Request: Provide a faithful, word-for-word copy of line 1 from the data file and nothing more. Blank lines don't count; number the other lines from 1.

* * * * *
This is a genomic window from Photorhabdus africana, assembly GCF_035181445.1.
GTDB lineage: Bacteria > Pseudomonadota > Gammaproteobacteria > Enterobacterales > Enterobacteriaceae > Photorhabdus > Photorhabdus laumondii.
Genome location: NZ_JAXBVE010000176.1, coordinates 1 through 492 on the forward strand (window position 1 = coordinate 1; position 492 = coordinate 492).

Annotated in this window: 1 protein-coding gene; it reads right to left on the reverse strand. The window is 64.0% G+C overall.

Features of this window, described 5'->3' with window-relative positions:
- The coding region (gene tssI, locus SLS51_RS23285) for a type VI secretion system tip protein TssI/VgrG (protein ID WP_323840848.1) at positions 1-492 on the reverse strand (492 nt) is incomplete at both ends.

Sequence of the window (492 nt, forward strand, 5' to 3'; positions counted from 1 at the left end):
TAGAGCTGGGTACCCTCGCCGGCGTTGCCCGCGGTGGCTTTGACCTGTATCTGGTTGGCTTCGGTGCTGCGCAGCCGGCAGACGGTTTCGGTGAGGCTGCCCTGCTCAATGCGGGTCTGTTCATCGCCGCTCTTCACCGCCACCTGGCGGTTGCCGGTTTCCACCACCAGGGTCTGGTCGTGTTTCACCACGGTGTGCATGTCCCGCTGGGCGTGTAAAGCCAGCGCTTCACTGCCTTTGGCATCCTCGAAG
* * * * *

This is a genomic window from Photorhabdus africana, assembly GCF_035181445.1.